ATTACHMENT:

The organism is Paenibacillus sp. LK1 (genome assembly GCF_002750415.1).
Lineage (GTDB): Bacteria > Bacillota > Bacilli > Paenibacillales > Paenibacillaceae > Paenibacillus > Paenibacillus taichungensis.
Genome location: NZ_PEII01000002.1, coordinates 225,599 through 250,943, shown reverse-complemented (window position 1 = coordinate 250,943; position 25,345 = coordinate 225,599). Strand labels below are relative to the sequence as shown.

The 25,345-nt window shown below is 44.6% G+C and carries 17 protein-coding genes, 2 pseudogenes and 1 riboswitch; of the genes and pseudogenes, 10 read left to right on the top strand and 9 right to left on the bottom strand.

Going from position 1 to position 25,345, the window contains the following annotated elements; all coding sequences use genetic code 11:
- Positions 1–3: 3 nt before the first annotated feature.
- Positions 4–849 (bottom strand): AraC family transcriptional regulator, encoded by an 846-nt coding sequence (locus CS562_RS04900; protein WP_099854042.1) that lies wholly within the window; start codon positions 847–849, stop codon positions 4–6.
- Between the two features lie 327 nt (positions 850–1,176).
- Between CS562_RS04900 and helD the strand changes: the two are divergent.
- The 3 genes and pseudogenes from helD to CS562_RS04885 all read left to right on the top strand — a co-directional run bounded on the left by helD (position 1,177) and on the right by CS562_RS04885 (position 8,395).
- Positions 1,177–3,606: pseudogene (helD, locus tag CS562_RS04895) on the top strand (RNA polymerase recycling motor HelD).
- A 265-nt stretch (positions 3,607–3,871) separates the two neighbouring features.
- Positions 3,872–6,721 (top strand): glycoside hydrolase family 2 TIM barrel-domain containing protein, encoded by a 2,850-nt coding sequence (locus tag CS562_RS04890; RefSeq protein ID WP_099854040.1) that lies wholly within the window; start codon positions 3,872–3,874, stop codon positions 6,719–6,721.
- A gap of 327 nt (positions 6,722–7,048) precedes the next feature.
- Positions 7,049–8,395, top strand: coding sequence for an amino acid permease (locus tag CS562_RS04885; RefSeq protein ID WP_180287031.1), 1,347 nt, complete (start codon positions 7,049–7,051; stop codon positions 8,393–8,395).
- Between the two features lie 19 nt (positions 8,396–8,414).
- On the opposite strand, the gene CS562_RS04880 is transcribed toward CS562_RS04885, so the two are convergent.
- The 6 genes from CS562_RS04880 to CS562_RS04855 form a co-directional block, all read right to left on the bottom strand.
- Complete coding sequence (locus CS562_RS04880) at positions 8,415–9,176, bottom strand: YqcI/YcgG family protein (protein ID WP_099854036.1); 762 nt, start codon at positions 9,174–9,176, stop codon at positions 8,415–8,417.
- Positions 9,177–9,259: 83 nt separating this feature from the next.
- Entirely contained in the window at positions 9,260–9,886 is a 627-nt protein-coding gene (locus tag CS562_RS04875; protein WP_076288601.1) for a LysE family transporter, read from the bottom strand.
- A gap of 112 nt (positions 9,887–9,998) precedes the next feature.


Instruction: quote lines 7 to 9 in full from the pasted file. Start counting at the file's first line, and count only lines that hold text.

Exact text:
- Positions 4–849 (bottom strand): AraC family transcriptional regulator, encoded by an 846-nt coding sequence (locus CS562_RS04900; protein WP_099854042.1) that lies wholly within the window; start codon positions 847–849, stop codon positions 4–6.
- Between the two features lie 327 nt (positions 850–1,176).
- Between CS562_RS04900 and helD the strand changes: the two are divergent.